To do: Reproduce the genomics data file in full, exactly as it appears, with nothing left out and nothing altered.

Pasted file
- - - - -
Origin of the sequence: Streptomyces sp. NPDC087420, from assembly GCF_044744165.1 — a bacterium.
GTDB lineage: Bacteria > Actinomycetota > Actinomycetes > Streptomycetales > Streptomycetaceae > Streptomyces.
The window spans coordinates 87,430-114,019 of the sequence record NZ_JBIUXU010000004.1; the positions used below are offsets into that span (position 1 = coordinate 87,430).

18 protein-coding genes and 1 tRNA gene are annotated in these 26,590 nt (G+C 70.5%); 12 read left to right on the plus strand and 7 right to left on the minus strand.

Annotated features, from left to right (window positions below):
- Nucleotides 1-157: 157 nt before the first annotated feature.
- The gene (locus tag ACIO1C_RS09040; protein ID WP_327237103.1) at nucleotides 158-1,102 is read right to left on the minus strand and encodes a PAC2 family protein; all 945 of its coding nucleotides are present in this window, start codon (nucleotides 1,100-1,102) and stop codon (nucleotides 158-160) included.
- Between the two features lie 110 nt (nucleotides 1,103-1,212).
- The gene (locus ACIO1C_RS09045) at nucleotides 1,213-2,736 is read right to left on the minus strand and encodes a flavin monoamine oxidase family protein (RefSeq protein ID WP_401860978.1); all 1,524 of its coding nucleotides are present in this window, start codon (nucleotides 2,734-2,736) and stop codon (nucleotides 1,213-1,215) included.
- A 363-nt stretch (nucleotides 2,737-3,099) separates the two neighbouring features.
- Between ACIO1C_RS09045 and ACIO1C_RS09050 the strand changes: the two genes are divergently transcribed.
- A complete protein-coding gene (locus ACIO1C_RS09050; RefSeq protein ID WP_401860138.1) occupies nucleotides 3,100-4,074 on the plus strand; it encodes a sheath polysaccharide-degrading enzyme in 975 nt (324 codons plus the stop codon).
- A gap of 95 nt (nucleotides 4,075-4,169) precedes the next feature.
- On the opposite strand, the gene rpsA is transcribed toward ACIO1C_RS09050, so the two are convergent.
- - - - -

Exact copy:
Origin of the sequence: Streptomyces sp. NPDC087420, from assembly GCF_044744165.1 — a bacterium.
GTDB lineage: Bacteria > Actinomycetota > Actinomycetes > Streptomycetales > Streptomycetaceae > Streptomyces.
The window spans coordinates 87,430-114,019 of the sequence record NZ_JBIUXU010000004.1; the positions used below are offsets into that span (position 1 = coordinate 87,430).

18 protein-coding genes and 1 tRNA gene are annotated in these 26,590 nt (G+C 70.5%); 12 read left to right on the plus strand and 7 right to left on the minus strand.

Annotated features, from left to right (window positions below):
- Nucleotides 1-157: 157 nt before the first annotated feature.
- The gene (locus tag ACIO1C_RS09040; protein ID WP_327237103.1) at nucleotides 158-1,102 is read right to left on the minus strand and encodes a PAC2 family protein; all 945 of its coding nucleotides are present in this window, start codon (nucleotides 1,100-1,102) and stop codon (nucleotides 158-160) included.
- Between the two features lie 110 nt (nucleotides 1,103-1,212).
- The gene (locus ACIO1C_RS09045) at nucleotides 1,213-2,736 is read right to left on the minus strand and encodes a flavin monoamine oxidase family protein (RefSeq protein ID WP_401860978.1); all 1,524 of its coding nucleotides are present in this window, start codon (nucleotides 2,734-2,736) and stop codon (nucleotides 1,213-1,215) included.
- A 363-nt stretch (nucleotides 2,737-3,099) separates the two neighbouring features.
- Between ACIO1C_RS09045 and ACIO1C_RS09050 the strand changes: the two genes are divergently transcribed.
- A complete protein-coding gene (locus ACIO1C_RS09050; RefSeq protein ID WP_401860138.1) occupies nucleotides 3,100-4,074 on the plus strand; it encodes a sheath polysaccharide-degrading enzyme in 975 nt (324 codons plus the stop codon).
- A gap of 95 nt (nucleotides 4,075-4,169) precedes the next feature.
- On the opposite strand, the gene rpsA is transcribed toward ACIO1C_RS09050, so the two are convergent.